JUST IN: Outgoing Air Force Sec'y Says Service Must Bolster International Partnerships
Despite having already cultivated strong partnerships with allied nations around the globe, the Air Force must bolster those relationships and foster new ones, said the service’s secretary May 16.
There is a need to “deepen our alliances and attract new partners,” Heather Wilson told reporters during a meeting in Washington, D.C.
Wilson — who will be leaving her post at the end of the month to become the president of the University of Texas at El Paso — said that a fair amount of work has been done in that area in recent years, but there is room to expand.
“We do a lot now in exercises and training and exchanges in the state partnership program between our Air Guard and countries around the world,” she said. “But I think there's more opportunity there.”
The Air Force is starting to revise and update its strategy toward building alliances and examining what it needs to do 10 years from now to ensure that its partnerships are stronger and that allies can protect themselves, she said.
Wilson noted that alliances often first come together in the air domain.
“There's a common language among airmen and it's amazing to me the number of people around the world ... who are members of air forces who were trained in the United States with America's airmen,” she said.
For example, the Euro-NATO joint jet pilot training program is based at Sheppard Air Force Base, Texas, she noted. F-35 joint strike fighter partner nations have pilots training at Luke Air Force Base, Arizona, and the Singapore air force flies F-15s at Mountain Home Air Force Base, Idaho, she added.
“The depth of connection between America's Air Force and not just our close allies, like the Canadians, the Brits, and the Australians and [New Zealand], but emerging allies and partners [is critical],” Wilson said.
Poland, she noted, is one country that wants to deepen its relationship with the United States.
“The relationship between airmen and the strength and the continuity of connections between our air forces is quite strong and we will continue to build upon that,” she said. “It's not just [about] commonality of equipment and interoperability. It is the ability to rapidly form task forces and do things together that none of us could do alone.”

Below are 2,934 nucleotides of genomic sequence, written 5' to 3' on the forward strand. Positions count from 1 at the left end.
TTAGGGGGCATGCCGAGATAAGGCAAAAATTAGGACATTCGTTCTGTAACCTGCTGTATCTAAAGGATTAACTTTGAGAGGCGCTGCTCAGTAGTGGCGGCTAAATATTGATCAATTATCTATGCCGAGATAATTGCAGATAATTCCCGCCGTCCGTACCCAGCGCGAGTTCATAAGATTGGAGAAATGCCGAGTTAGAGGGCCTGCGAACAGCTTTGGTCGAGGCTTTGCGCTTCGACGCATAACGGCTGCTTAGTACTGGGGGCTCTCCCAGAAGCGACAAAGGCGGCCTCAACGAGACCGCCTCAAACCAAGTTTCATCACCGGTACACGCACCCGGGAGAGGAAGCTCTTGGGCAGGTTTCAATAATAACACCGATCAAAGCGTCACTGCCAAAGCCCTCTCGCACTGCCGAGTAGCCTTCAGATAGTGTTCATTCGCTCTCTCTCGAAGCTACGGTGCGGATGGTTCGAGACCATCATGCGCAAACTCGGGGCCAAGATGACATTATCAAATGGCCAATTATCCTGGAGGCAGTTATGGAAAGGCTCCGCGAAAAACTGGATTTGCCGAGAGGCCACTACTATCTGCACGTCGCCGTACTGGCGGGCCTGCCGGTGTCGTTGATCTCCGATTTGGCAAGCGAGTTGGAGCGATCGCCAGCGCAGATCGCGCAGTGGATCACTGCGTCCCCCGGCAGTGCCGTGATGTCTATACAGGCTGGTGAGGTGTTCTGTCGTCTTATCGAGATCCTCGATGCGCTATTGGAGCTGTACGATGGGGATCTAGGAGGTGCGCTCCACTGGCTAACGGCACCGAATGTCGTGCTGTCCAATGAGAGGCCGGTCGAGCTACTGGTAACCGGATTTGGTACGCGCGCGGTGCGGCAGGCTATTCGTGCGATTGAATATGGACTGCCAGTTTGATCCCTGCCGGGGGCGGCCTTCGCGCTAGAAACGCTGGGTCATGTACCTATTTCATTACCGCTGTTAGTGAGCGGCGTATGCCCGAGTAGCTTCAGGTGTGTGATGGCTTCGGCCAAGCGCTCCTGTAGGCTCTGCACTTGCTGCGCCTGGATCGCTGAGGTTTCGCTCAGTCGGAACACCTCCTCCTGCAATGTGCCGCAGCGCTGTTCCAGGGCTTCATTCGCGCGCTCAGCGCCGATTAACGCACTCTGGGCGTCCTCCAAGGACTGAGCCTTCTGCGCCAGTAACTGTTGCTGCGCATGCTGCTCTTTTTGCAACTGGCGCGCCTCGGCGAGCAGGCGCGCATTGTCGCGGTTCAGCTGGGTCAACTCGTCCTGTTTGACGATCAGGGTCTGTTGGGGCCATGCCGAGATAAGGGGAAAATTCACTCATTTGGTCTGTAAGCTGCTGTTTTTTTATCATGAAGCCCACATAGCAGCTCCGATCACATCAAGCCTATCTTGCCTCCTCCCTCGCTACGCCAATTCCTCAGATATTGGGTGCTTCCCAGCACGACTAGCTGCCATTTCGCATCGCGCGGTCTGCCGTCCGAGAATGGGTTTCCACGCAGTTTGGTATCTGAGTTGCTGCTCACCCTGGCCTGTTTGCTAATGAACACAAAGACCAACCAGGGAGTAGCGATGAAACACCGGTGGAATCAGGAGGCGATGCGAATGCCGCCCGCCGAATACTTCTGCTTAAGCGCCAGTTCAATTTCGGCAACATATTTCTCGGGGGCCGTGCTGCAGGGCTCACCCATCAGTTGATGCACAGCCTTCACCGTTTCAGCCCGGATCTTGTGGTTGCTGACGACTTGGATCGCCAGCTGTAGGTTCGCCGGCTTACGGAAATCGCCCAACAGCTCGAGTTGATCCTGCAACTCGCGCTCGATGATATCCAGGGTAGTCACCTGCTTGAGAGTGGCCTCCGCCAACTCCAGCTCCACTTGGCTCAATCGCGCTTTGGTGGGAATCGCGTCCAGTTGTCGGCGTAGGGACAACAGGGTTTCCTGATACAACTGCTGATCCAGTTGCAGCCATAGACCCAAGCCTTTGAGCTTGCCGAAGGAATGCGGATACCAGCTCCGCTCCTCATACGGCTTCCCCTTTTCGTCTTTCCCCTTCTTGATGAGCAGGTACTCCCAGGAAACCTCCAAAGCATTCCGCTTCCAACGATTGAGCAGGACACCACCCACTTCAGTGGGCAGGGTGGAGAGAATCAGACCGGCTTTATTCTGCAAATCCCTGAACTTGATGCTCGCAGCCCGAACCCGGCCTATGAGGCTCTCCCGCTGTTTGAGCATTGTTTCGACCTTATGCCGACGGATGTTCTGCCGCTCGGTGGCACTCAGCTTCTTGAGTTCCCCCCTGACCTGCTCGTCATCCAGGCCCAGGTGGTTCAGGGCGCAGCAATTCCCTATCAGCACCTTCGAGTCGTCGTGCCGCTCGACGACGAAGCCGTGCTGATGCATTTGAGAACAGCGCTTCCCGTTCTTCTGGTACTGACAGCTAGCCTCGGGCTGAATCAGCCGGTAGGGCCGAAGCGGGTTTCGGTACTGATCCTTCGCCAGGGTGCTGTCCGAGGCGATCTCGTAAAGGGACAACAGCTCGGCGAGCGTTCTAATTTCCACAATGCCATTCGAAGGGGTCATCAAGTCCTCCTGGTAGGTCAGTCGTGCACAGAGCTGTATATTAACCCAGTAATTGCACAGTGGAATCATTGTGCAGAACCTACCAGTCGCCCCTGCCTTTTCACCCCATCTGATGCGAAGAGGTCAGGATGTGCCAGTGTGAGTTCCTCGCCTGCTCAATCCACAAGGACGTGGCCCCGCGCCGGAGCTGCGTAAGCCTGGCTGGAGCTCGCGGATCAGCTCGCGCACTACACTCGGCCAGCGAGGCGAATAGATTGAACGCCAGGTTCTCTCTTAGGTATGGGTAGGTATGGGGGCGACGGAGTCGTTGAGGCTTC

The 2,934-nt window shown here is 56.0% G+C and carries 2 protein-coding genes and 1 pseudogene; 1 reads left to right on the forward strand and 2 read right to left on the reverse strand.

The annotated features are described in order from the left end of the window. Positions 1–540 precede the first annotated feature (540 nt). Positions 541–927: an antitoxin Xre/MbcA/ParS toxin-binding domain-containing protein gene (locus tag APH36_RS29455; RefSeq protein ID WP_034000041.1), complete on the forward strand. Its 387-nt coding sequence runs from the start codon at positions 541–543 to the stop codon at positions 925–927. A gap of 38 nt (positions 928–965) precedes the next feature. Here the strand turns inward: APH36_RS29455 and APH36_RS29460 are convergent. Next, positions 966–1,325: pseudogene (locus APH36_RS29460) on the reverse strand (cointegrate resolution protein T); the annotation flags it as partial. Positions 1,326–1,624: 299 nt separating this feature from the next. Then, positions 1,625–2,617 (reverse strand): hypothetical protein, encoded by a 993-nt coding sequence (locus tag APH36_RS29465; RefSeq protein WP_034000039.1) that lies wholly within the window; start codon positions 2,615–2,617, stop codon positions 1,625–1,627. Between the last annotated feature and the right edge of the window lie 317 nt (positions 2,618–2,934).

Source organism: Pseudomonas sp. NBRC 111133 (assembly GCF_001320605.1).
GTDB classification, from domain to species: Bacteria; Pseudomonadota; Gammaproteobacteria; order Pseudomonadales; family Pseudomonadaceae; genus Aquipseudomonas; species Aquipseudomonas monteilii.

Programs such as the Air Force's light attack effort, known as OA-X, are aimed at building up partnerships, she said. In President Donald Trump’s fiscal year 2020 budget, the service requested $35 million in research, development, technology and engineering funding to continue its OA-X experiments.
“What we're trying to do by buying three aircraft [to be used] at Nellis [Air Force Base, Nevada] and putting another three at Hulburt [Field, Florida], is creating a place where our allies can come fly with us, check out the equipment, understand what we're doing,” Wilson said.
Over the next year, the Air Force plans to work alongside industry to assess what the global market looks like for turboprop, turbojet and turbofan aircraft, as well as manned and unmanned systems in support of the light attack effort, she said.
“One of the big reasons for us to buy this is to enable our allies to do the same,” Wilson said. “We recognize that not all allies may want the same thing, so we just need to understand that more.”
While a buying decision had originally been expected this year, the service opted to continue experiments for two more years to get a better assessment.
“If we had moved forward on a buying decision this year, we probably would have made a mistake,” Wilson said. “We needed to know more, so we'll continue the experiment this year.” However, there is money in the future years defense program for procuring these types of systems, she added.
The day before Wilson spoke, the Pentagon announced that Undersecretary of the Air Force Matthew P. Donovan will become acting secretary on June 1 after Wilson departs.